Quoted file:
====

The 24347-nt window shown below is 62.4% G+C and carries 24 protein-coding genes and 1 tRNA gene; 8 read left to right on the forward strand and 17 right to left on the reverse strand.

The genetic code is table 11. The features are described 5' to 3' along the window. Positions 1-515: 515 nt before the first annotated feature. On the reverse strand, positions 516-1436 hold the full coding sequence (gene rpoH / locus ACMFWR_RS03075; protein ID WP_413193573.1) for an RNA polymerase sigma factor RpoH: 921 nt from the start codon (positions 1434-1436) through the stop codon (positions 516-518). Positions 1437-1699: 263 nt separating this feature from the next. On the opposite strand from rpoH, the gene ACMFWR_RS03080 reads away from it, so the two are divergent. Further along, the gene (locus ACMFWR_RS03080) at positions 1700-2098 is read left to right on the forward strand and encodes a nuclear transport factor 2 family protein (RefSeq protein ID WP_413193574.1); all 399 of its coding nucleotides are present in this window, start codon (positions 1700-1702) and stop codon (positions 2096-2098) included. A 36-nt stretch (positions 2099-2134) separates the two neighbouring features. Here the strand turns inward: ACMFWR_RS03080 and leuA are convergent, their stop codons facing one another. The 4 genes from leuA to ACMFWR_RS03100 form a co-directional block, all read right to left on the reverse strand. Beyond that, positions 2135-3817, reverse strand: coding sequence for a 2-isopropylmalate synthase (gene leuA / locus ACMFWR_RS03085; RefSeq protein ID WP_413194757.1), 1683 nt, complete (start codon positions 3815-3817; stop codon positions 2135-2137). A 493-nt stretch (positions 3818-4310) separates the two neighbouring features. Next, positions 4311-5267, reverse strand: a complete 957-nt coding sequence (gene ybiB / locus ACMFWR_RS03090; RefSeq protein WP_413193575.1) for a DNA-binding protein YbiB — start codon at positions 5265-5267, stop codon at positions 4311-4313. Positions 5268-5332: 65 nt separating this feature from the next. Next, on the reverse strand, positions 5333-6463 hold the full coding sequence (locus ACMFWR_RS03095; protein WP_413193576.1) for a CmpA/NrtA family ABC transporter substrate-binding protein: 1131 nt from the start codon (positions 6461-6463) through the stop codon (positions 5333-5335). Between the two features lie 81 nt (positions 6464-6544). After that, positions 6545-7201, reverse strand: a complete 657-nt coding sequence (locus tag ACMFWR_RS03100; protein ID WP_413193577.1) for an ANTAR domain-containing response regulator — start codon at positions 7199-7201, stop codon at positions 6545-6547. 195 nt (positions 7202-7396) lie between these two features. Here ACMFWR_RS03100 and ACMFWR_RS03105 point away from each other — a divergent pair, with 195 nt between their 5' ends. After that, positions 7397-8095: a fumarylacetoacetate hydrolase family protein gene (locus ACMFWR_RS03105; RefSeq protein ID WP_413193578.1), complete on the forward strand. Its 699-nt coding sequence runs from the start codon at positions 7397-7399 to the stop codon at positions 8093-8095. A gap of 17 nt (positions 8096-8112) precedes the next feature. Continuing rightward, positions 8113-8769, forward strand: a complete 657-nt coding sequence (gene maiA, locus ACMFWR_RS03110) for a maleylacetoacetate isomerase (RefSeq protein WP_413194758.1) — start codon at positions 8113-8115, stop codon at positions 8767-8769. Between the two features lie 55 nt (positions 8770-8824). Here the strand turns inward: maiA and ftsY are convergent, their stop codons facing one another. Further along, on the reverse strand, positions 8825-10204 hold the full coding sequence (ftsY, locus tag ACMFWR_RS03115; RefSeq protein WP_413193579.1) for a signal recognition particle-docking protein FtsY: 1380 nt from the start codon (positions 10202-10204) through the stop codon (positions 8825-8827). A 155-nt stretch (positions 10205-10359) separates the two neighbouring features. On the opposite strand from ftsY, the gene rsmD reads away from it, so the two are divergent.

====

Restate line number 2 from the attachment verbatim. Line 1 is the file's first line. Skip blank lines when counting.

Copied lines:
The genetic code is table 11. The features are described 5' to 3' along the window. Positions 1-515: 515 nt before the first annotated feature. On the reverse strand, positions 516-1436 hold the full coding sequence (gene rpoH / locus ACMFWR_RS03075; protein ID WP_413193573.1) for an RNA polymerase sigma factor RpoH: 921 nt from the start codon (positions 1434-1436) through the stop codon (positions 516-518). Positions 1437-1699: 263 nt separating this feature from the next. On the opposite strand from rpoH, the gene ACMFWR_RS03080 reads away from it, so the two are divergent. Further along, the gene (locus ACMFWR_RS03080) at positions 1700-2098 is read left to right on the forward strand and encodes a nuclear transport factor 2 family protein (RefSeq protein ID WP_413193574.1); all 399 of its coding nucleotides are present in this window, start codon (positions 1700-1702) and stop codon (positions 2096-2098) included. A 36-nt stretch (positions 2099-2134) separates the two neighbouring features. Here the strand turns inward: ACMFWR_RS03080 and leuA are convergent, their stop codons facing one another. The 4 genes from leuA to ACMFWR_RS03100 form a co-directional block, all read right to left on the reverse strand. Beyond that, positions 2135-3817, reverse strand: coding sequence for a 2-isopropylmalate synthase (gene leuA / locus ACMFWR_RS03085; RefSeq protein ID WP_413194757.1), 1683 nt, complete (start codon positions 3815-3817; stop codon positions 2135-2137). A 493-nt stretch (positions 3818-4310) separates the two neighbouring features. Next, positions 4311-5267, reverse strand: a complete 957-nt coding sequence (gene ybiB / locus ACMFWR_RS03090; RefSeq protein WP_413193575.1) for a DNA-binding protein YbiB — start codon at positions 5265-5267, stop codon at positions 4311-4313. Positions 5268-5332: 65 nt separating this feature from the next. Next, on the reverse strand, positions 5333-6463 hold the full coding sequence (locus ACMFWR_RS03095; protein WP_413193576.1) for a CmpA/NrtA family ABC transporter substrate-binding protein: 1131 nt from the start codon (positions 6461-6463) through the stop codon (positions 5333-5335). Between the two features lie 81 nt (positions 6464-6544). After that, positions 6545-7201, reverse strand: a complete 657-nt coding sequence (locus tag ACMFWR_RS03100; protein ID WP_413193577.1) for an ANTAR domain-containing response regulator — start codon at positions 7199-7201, stop codon at positions 6545-6547. 195 nt (positions 7202-7396) lie between these two features. Here ACMFWR_RS03100 and ACMFWR_RS03105 point away from each other — a divergent pair, with 195 nt between their 5' ends. After that, positions 7397-8095: a fumarylacetoacetate hydrolase family protein gene (locus ACMFWR_RS03105; RefSeq protein ID WP_413193578.1), complete on the forward strand. Its 699-nt coding sequence runs from the start codon at positions 7397-7399 to the stop codon at positions 8093-8095. A gap of 17 nt (positions 8096-8112) precedes the next feature. Continuing rightward, positions 8113-8769, forward strand: a complete 657-nt coding sequence (gene maiA, locus ACMFWR_RS03110) for a maleylacetoacetate isomerase (RefSeq protein WP_413194758.1) — start codon at positions 8113-8115, stop codon at positions 8767-8769. Between the two features lie 55 nt (positions 8770-8824). Here the strand turns inward: maiA and ftsY are convergent, their stop codons facing one another. Further along, on the reverse strand, positions 8825-10204 hold the full coding sequence (ftsY, locus tag ACMFWR_RS03115; RefSeq protein WP_413193579.1) for a signal recognition particle-docking protein FtsY: 1380 nt from the start codon (positions 10202-10204) through the stop codon (positions 8825-8827). A 155-nt stretch (positions 10205-10359) separates the two neighbouring features. On the opposite strand from ftsY, the gene rsmD reads away from it, so the two are divergent.